Review: Take a Trip Back in Time with Nat Myers’ Retro Acoustic Blues

Nat Myers
Yellow Peril
(Easy Eye Sound)
3 1/2 out of 5 stars

Videos by American Songwriter

Blues acoustic guitarist Myers may be young, but he has an old soul. From his itinerant lifestyle (Kansas born, then moving to West Tennessee and Northern Kentucky) to the retro-styled hat jauntily gracing his head, Myers has lived the part of the traveling singer/songwriter.

This is his debut full-length, but it reverberates with the sound of a deep bluesman from the 20s and 30s. The Korean-American’s sprightly unplugged picking is a combination of blues legends like Blind Boy Fuller, Charlie Patton’s mournful dirt road blues, Leadbelly’s crafty storytelling, and Blind Willie McTell’s dexterous plucking.

Kudos go to Black Keys frontman and Easy Eye label owner, Dan Auerbach, for finding Myers’ YouTube videos, inviting him to Nashville then pairing him with songwriting veterans Pat McLaughlin and kindred soul Alvin Youngblood Hart. Instead of recording these ten tunes in a studio, Auerbach set up the equipment in his sunroom at home providing a more natural, organic atmosphere. The results were captured over a brief three-day session. It was summertime and that hazy, muggy atmosphere is evident in the performance of tracks like “Pray for Rain,” using the weather as a metaphor for the inspiration of a budding relationship asserting I’ll be your ever-loving man for life.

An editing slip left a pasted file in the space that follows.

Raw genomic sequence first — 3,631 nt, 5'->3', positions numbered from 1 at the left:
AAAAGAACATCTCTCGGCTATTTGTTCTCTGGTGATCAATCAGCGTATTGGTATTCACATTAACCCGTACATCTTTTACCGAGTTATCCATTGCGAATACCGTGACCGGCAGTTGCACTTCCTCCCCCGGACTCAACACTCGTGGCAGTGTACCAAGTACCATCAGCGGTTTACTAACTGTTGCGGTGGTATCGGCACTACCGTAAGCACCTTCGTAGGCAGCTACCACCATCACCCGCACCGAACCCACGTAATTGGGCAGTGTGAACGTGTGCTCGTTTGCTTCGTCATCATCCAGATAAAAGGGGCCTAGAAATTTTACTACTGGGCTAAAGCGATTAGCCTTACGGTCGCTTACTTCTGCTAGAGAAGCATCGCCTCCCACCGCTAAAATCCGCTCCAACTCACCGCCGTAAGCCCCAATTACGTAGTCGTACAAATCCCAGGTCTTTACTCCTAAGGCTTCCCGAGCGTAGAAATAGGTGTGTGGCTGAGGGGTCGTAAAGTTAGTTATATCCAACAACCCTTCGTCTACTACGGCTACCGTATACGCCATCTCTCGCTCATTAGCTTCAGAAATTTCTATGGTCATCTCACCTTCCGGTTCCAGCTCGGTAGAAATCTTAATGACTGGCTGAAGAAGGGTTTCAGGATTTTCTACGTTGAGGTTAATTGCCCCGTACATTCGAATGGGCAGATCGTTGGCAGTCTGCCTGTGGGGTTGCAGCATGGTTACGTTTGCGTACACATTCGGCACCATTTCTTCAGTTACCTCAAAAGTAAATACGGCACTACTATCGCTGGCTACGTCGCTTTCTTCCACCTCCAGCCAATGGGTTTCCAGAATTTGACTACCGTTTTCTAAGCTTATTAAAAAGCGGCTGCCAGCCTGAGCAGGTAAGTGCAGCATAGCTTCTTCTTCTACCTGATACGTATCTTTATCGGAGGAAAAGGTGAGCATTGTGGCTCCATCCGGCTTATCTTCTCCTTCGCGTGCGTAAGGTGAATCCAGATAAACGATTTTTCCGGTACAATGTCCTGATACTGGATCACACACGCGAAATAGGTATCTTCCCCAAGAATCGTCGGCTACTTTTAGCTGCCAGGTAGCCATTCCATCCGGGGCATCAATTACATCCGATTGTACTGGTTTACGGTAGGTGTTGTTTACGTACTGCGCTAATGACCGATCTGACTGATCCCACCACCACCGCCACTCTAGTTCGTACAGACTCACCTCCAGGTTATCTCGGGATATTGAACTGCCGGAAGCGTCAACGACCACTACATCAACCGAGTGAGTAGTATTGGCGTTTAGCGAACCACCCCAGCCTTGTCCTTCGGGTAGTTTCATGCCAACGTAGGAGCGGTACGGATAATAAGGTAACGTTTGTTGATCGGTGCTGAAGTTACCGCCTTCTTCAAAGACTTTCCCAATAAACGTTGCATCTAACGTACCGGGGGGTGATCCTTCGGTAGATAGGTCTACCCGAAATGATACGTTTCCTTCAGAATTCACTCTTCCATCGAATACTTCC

This could have been released by Smithsonian Folkways, Arhoolie, or Okeh labels in their prime. Myers is the personification of Hank Williams’ ramblin’ man, playing his music on a battered acoustic guitar and then moving on. But he’s willing to stay for the right woman as he explains in “Ramble No More,” singing If you let me in now baby, I won’t ramble no more. He also realizes that if she isn’t interested, he’ll have no choice but to ramble some more.  He’s got a “Heart Like a Scroll” too, imploring a potential romantic interest that his intentions are good as he picks and foot stomps through the tune.

Auerbach, no stranger to this decades-old approach, is credited with co-penning all but one selection.  Ry Cooder and Taj Mahal released a similarly styled album a few years back, so there may be an audience for this evocative and basic blues, sung and played from the heart, fighting it out in a high-tech marketplace where AI is writing EDM and Taylor Swift plays to stadiums.

Nat Myers may be aiming towards a niche, cult audience of retro blues listeners, but his music resonates with universal emotions that never go out of style.    

Photo courtesy Shore Fire Media

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